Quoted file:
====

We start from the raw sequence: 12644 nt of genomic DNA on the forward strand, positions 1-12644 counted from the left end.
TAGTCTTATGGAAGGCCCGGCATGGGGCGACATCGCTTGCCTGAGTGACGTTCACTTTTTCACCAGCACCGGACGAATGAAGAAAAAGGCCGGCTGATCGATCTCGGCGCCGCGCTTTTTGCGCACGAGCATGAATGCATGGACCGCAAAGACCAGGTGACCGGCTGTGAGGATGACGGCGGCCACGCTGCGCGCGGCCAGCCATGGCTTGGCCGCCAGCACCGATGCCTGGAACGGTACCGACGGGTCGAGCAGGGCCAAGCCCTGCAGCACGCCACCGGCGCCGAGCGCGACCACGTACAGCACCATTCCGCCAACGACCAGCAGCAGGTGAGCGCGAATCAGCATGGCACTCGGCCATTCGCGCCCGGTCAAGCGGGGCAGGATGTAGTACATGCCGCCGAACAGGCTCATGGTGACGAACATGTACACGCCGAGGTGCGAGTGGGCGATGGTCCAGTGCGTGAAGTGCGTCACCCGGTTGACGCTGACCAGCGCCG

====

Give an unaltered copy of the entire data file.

We start from the raw sequence: 12644 nt of genomic DNA on the forward strand, positions 1-12644 counted from the left end.
TAGTCTTATGGAAGGCCCGGCATGGGGCGACATCGCTTGCCTGAGTGACGTTCACTTTTTCACCAGCACCGGACGAATGAAGAAAAAGGCCGGCTGATCGATCTCGGCGCCGCGCTTTTTGCGCACGAGCATGAATGCATGGACCGCAAAGACCAGGTGACCGGCTGTGAGGATGACGGCGGCCACGCTGCGCGCGGCCAGCCATGGCTTGGCCGCCAGCACCGATGCCTGGAACGGTACCGACGGGTCGAGCAGGGCCAAGCCCTGCAGCACGCCACCGGCGCCGAGCGCGACCACGTACAGCACCATTCCGCCAACGACCAGCAGCAGGTGAGCGCGAATCAGCATGGCACTCGGCCATTCGCGCCCGGTCAAGCGGGGCAGGATGTAGTACATGCCGCCGAACAGGCTCATGGTGACGAACATGTACACGCCGAGGTGCGAGTGGGCGATGGTCCAGTGCGTGAAGTGCGTCACCCGGTTGACGCTGACCAGCGCCG